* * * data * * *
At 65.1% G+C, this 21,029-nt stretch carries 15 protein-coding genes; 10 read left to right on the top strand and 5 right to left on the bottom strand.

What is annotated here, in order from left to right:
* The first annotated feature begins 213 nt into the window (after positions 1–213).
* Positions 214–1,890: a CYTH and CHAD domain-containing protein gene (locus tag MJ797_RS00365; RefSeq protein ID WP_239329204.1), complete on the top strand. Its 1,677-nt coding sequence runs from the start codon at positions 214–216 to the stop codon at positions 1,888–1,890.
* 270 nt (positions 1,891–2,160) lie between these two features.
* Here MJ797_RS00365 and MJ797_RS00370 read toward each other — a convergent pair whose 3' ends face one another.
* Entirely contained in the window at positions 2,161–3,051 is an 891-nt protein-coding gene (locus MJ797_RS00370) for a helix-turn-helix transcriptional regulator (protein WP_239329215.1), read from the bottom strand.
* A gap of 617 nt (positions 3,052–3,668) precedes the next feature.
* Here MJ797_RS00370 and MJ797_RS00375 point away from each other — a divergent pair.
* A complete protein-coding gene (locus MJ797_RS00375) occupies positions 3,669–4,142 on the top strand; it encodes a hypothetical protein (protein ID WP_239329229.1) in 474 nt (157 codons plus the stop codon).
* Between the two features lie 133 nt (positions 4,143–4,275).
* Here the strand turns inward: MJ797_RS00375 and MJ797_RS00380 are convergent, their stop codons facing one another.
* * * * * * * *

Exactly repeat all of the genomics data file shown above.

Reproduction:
At 65.1% G+C, this 21,029-nt stretch carries 15 protein-coding genes; 10 read left to right on the top strand and 5 right to left on the bottom strand.

What is annotated here, in order from left to right:
* The first annotated feature begins 213 nt into the window (after positions 1–213).
* Positions 214–1,890: a CYTH and CHAD domain-containing protein gene (locus tag MJ797_RS00365; RefSeq protein ID WP_239329204.1), complete on the top strand. Its 1,677-nt coding sequence runs from the start codon at positions 214–216 to the stop codon at positions 1,888–1,890.
* 270 nt (positions 1,891–2,160) lie between these two features.
* Here MJ797_RS00365 and MJ797_RS00370 read toward each other — a convergent pair whose 3' ends face one another.
* Entirely contained in the window at positions 2,161–3,051 is an 891-nt protein-coding gene (locus MJ797_RS00370) for a helix-turn-helix transcriptional regulator (protein WP_239329215.1), read from the bottom strand.
* A gap of 617 nt (positions 3,052–3,668) precedes the next feature.
* Here MJ797_RS00370 and MJ797_RS00375 point away from each other — a divergent pair.
* A complete protein-coding gene (locus MJ797_RS00375) occupies positions 3,669–4,142 on the top strand; it encodes a hypothetical protein (protein ID WP_239329229.1) in 474 nt (157 codons plus the stop codon).
* Between the two features lie 133 nt (positions 4,143–4,275).
* Here the strand turns inward: MJ797_RS00375 and MJ797_RS00380 are convergent, their stop codons facing one another.